This article, from Scott Stratten, originally appeared on UnMarketing on 1/20/10 and is reprinted here in its entirety with his permission. While it is addressed to social media consultants, the advice here is equally useful to authors, publishers, and anyone else who hopes to avoid missteps in using social media.
An open letter to all my friends in the social media consultant/guru game,
You’re steering people the wrong way.
You sell yourself as social media consultants, the ones that can show you the way and then fark it up.
I beg of you to stop.
Go back to teaching Internet marketing from the old days, I could at least ignore you then. I talk to you at conferences, share the stage but I can’t listen to you up there any longer spewing “tips” that hurt people and their relationships.
Here is what I and many, if not most of the world, request of you to stop immediately when teaching “Facebook Strategy”:
1. Stop telling people to invite everyone in their contact list to every event, even if it’s local. If you invite me to your 1 hour workshop at the library in New Mexico, and I live in Toronto, it hurts my view of you and questions your geography skills
2. Stop teaching people to create fake events. You know what I’m talking about… it’s the “month long event” that you say people should create, and then they “message” all the “no’s and maybe’s” and “not yet responded” to continue to pump out their message. It makes me feel all unfriendy. (yes, that’s unfriendy)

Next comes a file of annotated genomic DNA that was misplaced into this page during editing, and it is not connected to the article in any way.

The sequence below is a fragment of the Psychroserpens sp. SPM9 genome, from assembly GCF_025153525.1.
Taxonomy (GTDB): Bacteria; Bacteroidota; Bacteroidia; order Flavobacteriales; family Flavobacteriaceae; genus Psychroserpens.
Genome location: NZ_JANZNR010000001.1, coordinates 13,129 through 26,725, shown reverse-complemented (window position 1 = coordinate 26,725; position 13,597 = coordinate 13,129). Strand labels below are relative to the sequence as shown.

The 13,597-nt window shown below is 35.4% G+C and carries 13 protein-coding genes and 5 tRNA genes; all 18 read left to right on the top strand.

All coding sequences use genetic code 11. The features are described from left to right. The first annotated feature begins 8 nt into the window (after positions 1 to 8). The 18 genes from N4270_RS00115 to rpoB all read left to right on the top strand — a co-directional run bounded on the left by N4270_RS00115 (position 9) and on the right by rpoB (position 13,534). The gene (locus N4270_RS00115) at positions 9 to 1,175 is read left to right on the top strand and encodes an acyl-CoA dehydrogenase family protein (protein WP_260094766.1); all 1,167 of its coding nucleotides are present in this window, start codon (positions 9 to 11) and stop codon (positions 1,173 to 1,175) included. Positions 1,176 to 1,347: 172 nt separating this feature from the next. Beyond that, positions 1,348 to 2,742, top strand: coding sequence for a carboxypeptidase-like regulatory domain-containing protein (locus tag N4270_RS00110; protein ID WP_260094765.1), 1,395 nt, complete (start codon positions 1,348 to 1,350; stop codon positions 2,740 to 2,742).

3. You know that trick of tagging people in articles/pics/videos that they don’t appear in so they come and read it? Stop it. Getting me to think I’m mentioned somewhere just to find out I’m not and you’re just being a selfish bumhole, does not bode well for our future “friend” status on the book of faces.
4. Inviting me to a “loss weight” teleseminar event, where it lists people you’ve invited is like being on a roll call at fat camp. Really? Do I look fat in these jogging pants? I know a lot of people are overweight, but inviting someone to an event to lose that weight, especially when I’m perfectly happy living my life of denial, does not strengthen our relationship.
And while we’re here, can you start teaching your clients:
1. Inviting me to assassinate someone in the temple in Mafia Wars may give off the wrong vibe for your brand… I don’t know about you, but I like to be a sniper in the privacy of my own Xbox, not regular updates on my wall of whose neck I’ve cracked
2. Hundreds of Farmville updates on your wall doesn’t make me think you’ll focus on my needs if I become your client. Especially if you’re positioned as a “busy” person, and your status update says “I have no time!!!” And yet we can read how you just nursed a sickly cat on your farm in FarmVille, well, um, it’s just awkward.
3. Blingee generic mass-sent greeting animated cards make people go nuts. Before turning off and blocking the app, I had 43 posted on my wall. In 4 hours. Nothing says “I thought of you personally” like a mass sent lame greeting self-serving wall post. “Hey Scott, if you don’t like the app, you can just turn it off” Well, I didn’t ask you, but if you insist, that’s like me having to tell people to stop kicking me in the nuts. It should be opt-in, not opt-out.